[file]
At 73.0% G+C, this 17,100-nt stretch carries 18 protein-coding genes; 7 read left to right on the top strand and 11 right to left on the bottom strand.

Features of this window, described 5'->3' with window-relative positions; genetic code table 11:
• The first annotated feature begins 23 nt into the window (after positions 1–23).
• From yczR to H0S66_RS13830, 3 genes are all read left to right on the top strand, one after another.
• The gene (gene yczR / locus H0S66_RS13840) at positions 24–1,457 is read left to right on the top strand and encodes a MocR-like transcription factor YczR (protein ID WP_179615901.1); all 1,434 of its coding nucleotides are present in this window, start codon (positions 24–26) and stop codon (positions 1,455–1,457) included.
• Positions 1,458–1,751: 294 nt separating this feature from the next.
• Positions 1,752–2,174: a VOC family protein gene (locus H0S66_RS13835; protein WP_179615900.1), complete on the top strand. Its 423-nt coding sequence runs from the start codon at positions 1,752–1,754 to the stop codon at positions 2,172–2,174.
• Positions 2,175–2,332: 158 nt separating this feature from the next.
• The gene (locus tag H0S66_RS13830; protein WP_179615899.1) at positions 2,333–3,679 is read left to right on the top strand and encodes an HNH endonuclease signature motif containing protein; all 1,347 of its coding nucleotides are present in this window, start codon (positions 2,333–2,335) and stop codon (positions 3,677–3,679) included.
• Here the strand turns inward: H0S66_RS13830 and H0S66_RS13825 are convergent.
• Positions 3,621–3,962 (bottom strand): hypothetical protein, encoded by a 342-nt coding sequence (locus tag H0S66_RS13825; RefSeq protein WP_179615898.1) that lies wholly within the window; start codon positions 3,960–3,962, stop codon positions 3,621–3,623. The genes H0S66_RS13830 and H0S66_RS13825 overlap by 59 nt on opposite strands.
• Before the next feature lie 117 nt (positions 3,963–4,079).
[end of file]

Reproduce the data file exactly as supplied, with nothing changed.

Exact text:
At 73.0% G+C, this 17,100-nt stretch carries 18 protein-coding genes; 7 read left to right on the top strand and 11 right to left on the bottom strand.

Features of this window, described 5'->3' with window-relative positions; genetic code table 11:
• The first annotated feature begins 23 nt into the window (after positions 1–23).
• From yczR to H0S66_RS13830, 3 genes are all read left to right on the top strand, one after another.
• The gene (gene yczR / locus H0S66_RS13840) at positions 24–1,457 is read left to right on the top strand and encodes a MocR-like transcription factor YczR (protein ID WP_179615901.1); all 1,434 of its coding nucleotides are present in this window, start codon (positions 24–26) and stop codon (positions 1,455–1,457) included.
• Positions 1,458–1,751: 294 nt separating this feature from the next.
• Positions 1,752–2,174: a VOC family protein gene (locus H0S66_RS13835; protein WP_179615900.1), complete on the top strand. Its 423-nt coding sequence runs from the start codon at positions 1,752–1,754 to the stop codon at positions 2,172–2,174.
• Positions 2,175–2,332: 158 nt separating this feature from the next.
• The gene (locus tag H0S66_RS13830; protein WP_179615899.1) at positions 2,333–3,679 is read left to right on the top strand and encodes an HNH endonuclease signature motif containing protein; all 1,347 of its coding nucleotides are present in this window, start codon (positions 2,333–2,335) and stop codon (positions 3,677–3,679) included.
• Here the strand turns inward: H0S66_RS13830 and H0S66_RS13825 are convergent.
• Positions 3,621–3,962 (bottom strand): hypothetical protein, encoded by a 342-nt coding sequence (locus tag H0S66_RS13825; RefSeq protein WP_179615898.1) that lies wholly within the window; start codon positions 3,960–3,962, stop codon positions 3,621–3,623. The genes H0S66_RS13830 and H0S66_RS13825 overlap by 59 nt on opposite strands.
• Before the next feature lie 117 nt (positions 3,963–4,079).